Frozen Fog and Frost Prisms

Frost is dew that freezes in the air and then falls. Unlike snow, we do not see it falling. Frost happens when the temperature is above freezing, because it freezes above the ground and then falls. Snow happens when water crystallizes out of the air, and snowflakes were never water drops, unlike sleet or hail. Air at different temperatures can hold different amounts of water, so that when warm air cools, it often rains, as less water can be held in the air in solution.

Clouds must be frozen fog, even on summer days, because they look the same in the winter as in the summer. clouds that are not frozen must be the dark clouds. But we have seen white fog. So why do the clouds look the same whether they are frozen or not?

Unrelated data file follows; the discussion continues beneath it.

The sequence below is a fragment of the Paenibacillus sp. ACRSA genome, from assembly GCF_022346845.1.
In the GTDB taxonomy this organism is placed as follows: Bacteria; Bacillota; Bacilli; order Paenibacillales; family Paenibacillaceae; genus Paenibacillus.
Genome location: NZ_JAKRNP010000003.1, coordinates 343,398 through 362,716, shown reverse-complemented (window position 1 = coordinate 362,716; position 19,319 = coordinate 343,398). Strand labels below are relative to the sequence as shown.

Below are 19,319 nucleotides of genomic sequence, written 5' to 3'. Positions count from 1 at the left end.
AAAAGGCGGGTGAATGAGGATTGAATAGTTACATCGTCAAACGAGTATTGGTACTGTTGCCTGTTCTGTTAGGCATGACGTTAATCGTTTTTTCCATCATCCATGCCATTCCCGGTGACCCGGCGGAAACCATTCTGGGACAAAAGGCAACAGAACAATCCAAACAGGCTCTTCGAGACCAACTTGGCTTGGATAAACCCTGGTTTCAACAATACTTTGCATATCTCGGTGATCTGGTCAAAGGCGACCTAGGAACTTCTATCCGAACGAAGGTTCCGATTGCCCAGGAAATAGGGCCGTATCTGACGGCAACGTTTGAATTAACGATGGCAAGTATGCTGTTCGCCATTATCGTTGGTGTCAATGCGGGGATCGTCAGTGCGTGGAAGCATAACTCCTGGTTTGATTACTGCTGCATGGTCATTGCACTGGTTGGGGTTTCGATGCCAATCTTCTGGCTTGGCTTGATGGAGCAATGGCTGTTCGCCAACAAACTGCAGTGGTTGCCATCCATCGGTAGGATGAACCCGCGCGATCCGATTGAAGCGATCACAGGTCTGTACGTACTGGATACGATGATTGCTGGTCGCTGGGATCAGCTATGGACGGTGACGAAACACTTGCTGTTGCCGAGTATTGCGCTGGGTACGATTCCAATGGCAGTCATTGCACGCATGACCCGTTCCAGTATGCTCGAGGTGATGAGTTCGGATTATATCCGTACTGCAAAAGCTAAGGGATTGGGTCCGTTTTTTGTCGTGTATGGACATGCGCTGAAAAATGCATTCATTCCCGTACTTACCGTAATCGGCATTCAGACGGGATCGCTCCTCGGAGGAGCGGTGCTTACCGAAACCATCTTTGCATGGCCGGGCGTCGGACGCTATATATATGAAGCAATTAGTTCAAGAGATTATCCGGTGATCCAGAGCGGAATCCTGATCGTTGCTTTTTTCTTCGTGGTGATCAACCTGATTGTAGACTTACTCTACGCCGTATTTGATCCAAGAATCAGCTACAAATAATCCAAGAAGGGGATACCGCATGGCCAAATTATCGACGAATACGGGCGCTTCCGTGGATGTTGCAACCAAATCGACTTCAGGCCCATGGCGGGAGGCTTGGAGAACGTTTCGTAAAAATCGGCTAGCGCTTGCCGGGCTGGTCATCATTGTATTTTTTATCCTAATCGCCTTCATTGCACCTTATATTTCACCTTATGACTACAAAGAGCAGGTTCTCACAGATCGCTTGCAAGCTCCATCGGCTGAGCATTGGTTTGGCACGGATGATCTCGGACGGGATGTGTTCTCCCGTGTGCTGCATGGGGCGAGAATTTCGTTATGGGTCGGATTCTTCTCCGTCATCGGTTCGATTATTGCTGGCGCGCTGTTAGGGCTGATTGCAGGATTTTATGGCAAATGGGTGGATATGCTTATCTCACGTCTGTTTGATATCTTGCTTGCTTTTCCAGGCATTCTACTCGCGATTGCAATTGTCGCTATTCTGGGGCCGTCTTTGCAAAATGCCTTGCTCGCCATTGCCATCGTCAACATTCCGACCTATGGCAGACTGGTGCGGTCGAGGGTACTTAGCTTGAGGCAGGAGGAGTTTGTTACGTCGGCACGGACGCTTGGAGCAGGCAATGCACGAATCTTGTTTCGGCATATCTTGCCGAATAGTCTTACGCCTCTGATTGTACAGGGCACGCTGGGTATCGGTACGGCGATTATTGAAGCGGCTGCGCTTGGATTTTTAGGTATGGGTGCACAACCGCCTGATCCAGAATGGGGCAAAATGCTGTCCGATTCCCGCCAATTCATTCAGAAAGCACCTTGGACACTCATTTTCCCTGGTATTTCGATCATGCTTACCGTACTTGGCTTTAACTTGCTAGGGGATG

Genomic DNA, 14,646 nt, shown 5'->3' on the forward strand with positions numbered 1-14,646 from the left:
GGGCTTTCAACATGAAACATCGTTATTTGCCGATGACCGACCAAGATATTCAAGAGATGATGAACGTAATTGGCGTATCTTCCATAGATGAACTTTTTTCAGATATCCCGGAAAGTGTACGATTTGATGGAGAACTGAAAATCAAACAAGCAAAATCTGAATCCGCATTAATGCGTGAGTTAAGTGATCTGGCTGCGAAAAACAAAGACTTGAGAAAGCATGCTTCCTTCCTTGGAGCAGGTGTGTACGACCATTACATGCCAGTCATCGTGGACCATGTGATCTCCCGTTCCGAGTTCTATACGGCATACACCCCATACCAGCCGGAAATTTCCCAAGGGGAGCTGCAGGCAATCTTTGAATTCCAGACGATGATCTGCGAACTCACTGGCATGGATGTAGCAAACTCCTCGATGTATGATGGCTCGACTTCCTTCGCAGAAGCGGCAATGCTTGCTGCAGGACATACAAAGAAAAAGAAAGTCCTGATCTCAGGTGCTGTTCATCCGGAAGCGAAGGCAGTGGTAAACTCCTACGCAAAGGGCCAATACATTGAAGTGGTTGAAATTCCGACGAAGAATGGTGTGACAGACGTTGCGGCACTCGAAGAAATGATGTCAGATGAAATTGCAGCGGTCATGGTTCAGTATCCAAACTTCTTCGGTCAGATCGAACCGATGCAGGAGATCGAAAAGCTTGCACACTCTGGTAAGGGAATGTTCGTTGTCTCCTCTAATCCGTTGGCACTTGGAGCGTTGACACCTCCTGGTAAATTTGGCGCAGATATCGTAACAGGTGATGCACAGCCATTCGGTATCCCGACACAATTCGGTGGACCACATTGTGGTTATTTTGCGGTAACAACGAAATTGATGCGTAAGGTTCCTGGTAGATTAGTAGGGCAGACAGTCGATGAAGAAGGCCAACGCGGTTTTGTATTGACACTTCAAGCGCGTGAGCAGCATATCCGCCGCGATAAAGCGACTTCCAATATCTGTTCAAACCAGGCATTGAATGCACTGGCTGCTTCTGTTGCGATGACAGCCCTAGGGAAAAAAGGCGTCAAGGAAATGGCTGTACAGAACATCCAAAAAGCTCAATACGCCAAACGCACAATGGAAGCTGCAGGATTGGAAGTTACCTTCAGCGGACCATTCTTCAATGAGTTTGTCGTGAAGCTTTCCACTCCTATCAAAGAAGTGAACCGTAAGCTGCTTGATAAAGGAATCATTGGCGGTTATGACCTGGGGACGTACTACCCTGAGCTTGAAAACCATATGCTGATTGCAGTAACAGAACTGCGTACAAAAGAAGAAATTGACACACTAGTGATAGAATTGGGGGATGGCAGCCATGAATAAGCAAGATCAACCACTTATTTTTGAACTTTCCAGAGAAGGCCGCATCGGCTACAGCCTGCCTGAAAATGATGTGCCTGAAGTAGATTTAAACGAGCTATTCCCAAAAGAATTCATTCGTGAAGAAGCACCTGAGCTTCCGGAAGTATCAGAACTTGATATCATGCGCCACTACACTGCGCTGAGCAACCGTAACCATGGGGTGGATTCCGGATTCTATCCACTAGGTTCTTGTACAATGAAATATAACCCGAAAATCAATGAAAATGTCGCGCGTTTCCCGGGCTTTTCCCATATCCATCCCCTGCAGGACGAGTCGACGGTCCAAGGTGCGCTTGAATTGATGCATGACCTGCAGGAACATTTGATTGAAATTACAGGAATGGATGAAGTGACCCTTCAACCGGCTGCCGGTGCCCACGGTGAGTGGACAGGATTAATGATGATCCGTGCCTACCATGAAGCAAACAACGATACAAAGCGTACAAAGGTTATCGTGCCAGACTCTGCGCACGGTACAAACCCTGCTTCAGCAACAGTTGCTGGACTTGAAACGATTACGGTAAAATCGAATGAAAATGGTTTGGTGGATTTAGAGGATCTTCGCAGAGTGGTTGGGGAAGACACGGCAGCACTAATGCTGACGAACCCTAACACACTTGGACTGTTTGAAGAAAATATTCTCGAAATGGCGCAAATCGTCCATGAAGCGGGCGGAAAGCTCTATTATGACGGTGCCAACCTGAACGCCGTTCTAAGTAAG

Yesterday, I took a magnifying glass to look at the sun coming through the frost on the window in prisms of light. I want to get a picture of this, and of the sun coming through the frost on the head of a thistle, and all the sparkles in the field.

Now I want to make a magnifying glass out of water to melt the ice. I have a black Hibachi lid to melt water for the birds and squirrels, so I tried to make a parabola shaped piece of ice. The water was too cloudy, so I’ll try again with snow water. Snow water is pure, unless it picks up stuff from the air on the way down. Drifts out in the open are the most free of pollen and seeds.

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